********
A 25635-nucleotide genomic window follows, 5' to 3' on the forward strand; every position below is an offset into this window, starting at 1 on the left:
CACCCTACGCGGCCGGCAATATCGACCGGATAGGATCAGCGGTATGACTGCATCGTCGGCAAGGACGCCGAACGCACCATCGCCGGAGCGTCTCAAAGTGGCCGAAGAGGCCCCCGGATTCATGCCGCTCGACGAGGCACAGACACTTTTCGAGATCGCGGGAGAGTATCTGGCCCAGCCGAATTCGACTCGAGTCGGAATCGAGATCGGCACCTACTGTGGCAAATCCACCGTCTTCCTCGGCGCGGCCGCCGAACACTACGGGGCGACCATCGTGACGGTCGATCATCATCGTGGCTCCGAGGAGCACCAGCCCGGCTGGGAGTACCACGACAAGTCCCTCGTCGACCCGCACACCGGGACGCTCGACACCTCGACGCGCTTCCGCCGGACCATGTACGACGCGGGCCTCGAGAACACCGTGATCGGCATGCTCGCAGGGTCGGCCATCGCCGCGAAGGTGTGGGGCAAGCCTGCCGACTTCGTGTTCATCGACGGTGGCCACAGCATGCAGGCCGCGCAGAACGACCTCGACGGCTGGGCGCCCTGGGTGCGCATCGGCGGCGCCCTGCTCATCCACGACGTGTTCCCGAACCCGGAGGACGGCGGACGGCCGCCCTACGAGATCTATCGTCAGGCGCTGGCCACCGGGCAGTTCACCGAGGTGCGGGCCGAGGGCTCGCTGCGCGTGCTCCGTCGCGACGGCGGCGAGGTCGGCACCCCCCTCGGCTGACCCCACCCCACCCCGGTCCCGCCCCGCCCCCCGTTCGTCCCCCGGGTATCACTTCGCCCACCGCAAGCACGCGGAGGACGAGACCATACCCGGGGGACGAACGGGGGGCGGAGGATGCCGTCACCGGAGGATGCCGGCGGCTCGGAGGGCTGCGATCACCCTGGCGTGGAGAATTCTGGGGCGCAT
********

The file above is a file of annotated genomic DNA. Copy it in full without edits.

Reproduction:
A 25635-nucleotide genomic window follows, 5' to 3' on the forward strand; every position below is an offset into this window, starting at 1 on the left:
CACCCTACGCGGCCGGCAATATCGACCGGATAGGATCAGCGGTATGACTGCATCGTCGGCAAGGACGCCGAACGCACCATCGCCGGAGCGTCTCAAAGTGGCCGAAGAGGCCCCCGGATTCATGCCGCTCGACGAGGCACAGACACTTTTCGAGATCGCGGGAGAGTATCTGGCCCAGCCGAATTCGACTCGAGTCGGAATCGAGATCGGCACCTACTGTGGCAAATCCACCGTCTTCCTCGGCGCGGCCGCCGAACACTACGGGGCGACCATCGTGACGGTCGATCATCATCGTGGCTCCGAGGAGCACCAGCCCGGCTGGGAGTACCACGACAAGTCCCTCGTCGACCCGCACACCGGGACGCTCGACACCTCGACGCGCTTCCGCCGGACCATGTACGACGCGGGCCTCGAGAACACCGTGATCGGCATGCTCGCAGGGTCGGCCATCGCCGCGAAGGTGTGGGGCAAGCCTGCCGACTTCGTGTTCATCGACGGTGGCCACAGCATGCAGGCCGCGCAGAACGACCTCGACGGCTGGGCGCCCTGGGTGCGCATCGGCGGCGCCCTGCTCATCCACGACGTGTTCCCGAACCCGGAGGACGGCGGACGGCCGCCCTACGAGATCTATCGTCAGGCGCTGGCCACCGGGCAGTTCACCGAGGTGCGGGCCGAGGGCTCGCTGCGCGTGCTCCGTCGCGACGGCGGCGAGGTCGGCACCCCCCTCGGCTGACCCCACCCCACCCCGGTCCCGCCCCGCCCCCCGTTCGTCCCCCGGGTATCACTTCGCCCACCGCAAGCACGCGGAGGACGAGACCATACCCGGGGGACGAACGGGGGGCGGAGGATGCCGTCACCGGAGGATGCCGGCGGCTCGGAGGGCTGCGATCACCCTGGCGTGGAGAATTCTGGGGCGCAT